In the past two decades, a large number of wealthy and highly educated (mostly) males from Gulf States (Saudi Arabia, Bahrain, UAE, etc.) have attended top universities here in the U.S. Many of them leave a land where women are barred from driving, a special police force monitors dress behavior in malls, and literalist wahaabi Islam continues to flourish. When they arrive on university campuses here, many of these young men are overwhelmed by the high visibility and frequency of sex and drugs.
Saudi and American culture, each strangled by their own problems dealing with sexuality, have done a disservice to their populace, and the young men who have suddenly stepped from one world into the other face severe challenges. In the U.S., even the Disney Channel uses scantly clad, sexually suggestive young women to advertise its products. Mass consumerism is filled with sexual images and the objectification of women. According to the American Society of Plastic Surgeons, more than 1 out of every 1,000 women received breast implants in 2010.
In Saudi Arabia, it’s seemingly the opposite. While a higher rate of women than men are graduating from Saudi Arabian universities, only 5% of the workforce is female. Images of women, modestly dressed or not, are rare. Saudi men are obsessed with women in a different way from American objectification, and feminine temptations are constantly criticized as being the cause for many of society’s ills.
One of the most famous satellite sheikhs in the world fell victim to the extremism that Saudi and American cultures facilitate. Having grown up in a conservative household, even by Saudi standards, Sheikh Ahmad al-Shugairi attended college in California. A practicing Muslim before he arrived in California, al-Shugairi’s habits changed, and he began to drink and chase women.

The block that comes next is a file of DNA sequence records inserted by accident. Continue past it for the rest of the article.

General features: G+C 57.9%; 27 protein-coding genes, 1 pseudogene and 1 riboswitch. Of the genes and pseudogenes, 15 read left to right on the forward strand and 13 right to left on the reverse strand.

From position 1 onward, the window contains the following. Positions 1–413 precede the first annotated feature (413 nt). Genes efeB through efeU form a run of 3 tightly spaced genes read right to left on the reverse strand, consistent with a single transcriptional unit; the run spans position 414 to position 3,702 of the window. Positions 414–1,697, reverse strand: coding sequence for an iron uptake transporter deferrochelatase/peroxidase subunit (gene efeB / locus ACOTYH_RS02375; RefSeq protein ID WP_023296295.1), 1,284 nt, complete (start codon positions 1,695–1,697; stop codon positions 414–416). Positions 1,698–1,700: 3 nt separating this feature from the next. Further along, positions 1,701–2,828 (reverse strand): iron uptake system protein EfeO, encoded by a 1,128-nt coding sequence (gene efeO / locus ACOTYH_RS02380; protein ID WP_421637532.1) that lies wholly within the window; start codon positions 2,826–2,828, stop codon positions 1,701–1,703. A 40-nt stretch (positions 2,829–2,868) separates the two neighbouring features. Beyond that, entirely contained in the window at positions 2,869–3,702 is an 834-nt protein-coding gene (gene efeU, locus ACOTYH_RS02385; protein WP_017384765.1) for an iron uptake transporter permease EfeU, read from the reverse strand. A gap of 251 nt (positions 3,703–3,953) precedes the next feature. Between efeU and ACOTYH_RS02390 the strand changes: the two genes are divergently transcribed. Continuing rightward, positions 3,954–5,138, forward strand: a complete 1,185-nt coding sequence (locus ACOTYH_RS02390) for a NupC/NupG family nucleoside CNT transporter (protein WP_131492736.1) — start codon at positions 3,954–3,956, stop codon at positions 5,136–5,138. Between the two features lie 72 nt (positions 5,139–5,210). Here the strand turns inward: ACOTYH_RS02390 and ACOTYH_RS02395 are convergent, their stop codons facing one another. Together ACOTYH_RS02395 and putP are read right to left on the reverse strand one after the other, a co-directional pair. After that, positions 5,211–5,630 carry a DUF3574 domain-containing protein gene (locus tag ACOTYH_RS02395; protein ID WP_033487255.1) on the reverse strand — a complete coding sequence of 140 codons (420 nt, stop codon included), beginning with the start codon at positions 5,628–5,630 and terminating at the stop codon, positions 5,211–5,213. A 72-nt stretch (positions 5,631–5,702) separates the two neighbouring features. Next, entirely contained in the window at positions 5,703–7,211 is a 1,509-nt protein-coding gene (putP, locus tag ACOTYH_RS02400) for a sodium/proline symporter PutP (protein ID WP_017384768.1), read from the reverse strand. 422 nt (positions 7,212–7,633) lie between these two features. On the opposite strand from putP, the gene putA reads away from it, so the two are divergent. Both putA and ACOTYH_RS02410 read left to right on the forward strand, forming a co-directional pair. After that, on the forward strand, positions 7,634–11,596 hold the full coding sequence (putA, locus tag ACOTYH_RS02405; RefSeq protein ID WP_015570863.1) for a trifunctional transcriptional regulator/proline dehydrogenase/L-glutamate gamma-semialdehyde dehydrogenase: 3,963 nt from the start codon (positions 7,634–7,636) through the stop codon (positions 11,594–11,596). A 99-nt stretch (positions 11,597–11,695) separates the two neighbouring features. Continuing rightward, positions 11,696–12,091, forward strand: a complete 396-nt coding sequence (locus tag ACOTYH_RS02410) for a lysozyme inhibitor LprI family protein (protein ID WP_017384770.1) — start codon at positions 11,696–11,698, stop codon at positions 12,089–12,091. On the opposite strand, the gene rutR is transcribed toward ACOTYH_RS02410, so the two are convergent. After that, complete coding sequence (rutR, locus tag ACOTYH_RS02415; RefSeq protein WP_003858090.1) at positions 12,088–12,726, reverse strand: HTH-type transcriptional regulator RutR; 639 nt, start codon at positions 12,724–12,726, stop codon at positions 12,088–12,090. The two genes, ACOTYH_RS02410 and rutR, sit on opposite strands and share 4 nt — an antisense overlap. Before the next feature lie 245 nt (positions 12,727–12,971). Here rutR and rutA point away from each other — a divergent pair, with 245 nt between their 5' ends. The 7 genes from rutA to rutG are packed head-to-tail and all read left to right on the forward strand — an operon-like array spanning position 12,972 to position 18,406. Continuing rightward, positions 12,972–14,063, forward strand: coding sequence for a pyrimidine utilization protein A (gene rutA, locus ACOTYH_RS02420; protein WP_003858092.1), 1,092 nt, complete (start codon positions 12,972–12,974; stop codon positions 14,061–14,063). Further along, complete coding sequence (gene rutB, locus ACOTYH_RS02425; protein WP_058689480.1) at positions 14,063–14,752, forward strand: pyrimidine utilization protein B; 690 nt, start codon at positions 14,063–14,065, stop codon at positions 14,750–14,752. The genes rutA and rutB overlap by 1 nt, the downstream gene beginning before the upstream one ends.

Some time after he returned from the U.S., divorcing a woman he married while there, al-Shugairi came back to Islam, and started down a religiously extremist path. Al-Shugairi says that he eventually found balance and realized that a conservative, middle path was the best approach he could take. Charismatic and relatively hip, al-Shugairi started a show in 2002 called Yalla Shabab, or “Hey, Young People,” which eventually led to his current show Khawater, or “thoughts,” which speaks of simple, practical ways to live out the principles espoused by the Prophet Muhammad 1400 years ago. Broadcast around the world in Arabic, al-Shugairi’s messages cover topics that others may not speak about, like sex, and has gained a wide audience of young Muslims across the Middle East.
Al-Shugairi’s story is interesting, but also alarming. It demonstrates the warped and dysfunctional systems of sexuality that many young Gulf Muslim men encounter when moving to the U.S. from their native countries. While strikingly different cultures, there are frightening similarities of female objectification and sexual extremism in both the U.S. and Saudi Arabia. Economic and security interests have awkwardly aligned the two nations, but it may also be of mutual benefit for these two societies to begin a dialogue about a healthier approach to sexuality–for Muslims and non-Muslims alike.
What do you think about sexuality in the U.S. and Saudi Arabia? If you live in Saudi Arabia or have traveled there, please share your thoughts. What does Islam say about a healthy sexuality?